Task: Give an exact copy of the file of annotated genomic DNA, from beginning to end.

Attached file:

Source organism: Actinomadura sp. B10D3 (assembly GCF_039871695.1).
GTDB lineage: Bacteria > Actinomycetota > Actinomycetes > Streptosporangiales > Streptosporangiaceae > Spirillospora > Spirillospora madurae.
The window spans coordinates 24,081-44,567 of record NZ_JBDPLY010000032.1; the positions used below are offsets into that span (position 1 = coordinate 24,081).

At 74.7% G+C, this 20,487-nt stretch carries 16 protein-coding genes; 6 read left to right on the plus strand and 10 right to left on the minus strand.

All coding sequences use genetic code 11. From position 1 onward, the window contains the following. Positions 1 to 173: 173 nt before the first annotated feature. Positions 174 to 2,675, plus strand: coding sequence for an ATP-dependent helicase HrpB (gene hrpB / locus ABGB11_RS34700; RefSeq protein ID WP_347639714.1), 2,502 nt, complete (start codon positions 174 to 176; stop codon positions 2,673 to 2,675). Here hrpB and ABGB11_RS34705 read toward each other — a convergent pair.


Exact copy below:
Source organism: Actinomadura sp. B10D3 (assembly GCF_039871695.1).
GTDB lineage: Bacteria > Actinomycetota > Actinomycetes > Streptosporangiales > Streptosporangiaceae > Spirillospora > Spirillospora madurae.
The window spans coordinates 24,081-44,567 of record NZ_JBDPLY010000032.1; the positions used below are offsets into that span (position 1 = coordinate 24,081).

At 74.7% G+C, this 20,487-nt stretch carries 16 protein-coding genes; 6 read left to right on the plus strand and 10 right to left on the minus strand.

All coding sequences use genetic code 11. From position 1 onward, the window contains the following. Positions 1 to 173: 173 nt before the first annotated feature. Positions 174 to 2,675, plus strand: coding sequence for an ATP-dependent helicase HrpB (gene hrpB / locus ABGB11_RS34700; RefSeq protein ID WP_347639714.1), 2,502 nt, complete (start codon positions 174 to 176; stop codon positions 2,673 to 2,675). Here hrpB and ABGB11_RS34705 read toward each other — a convergent pair.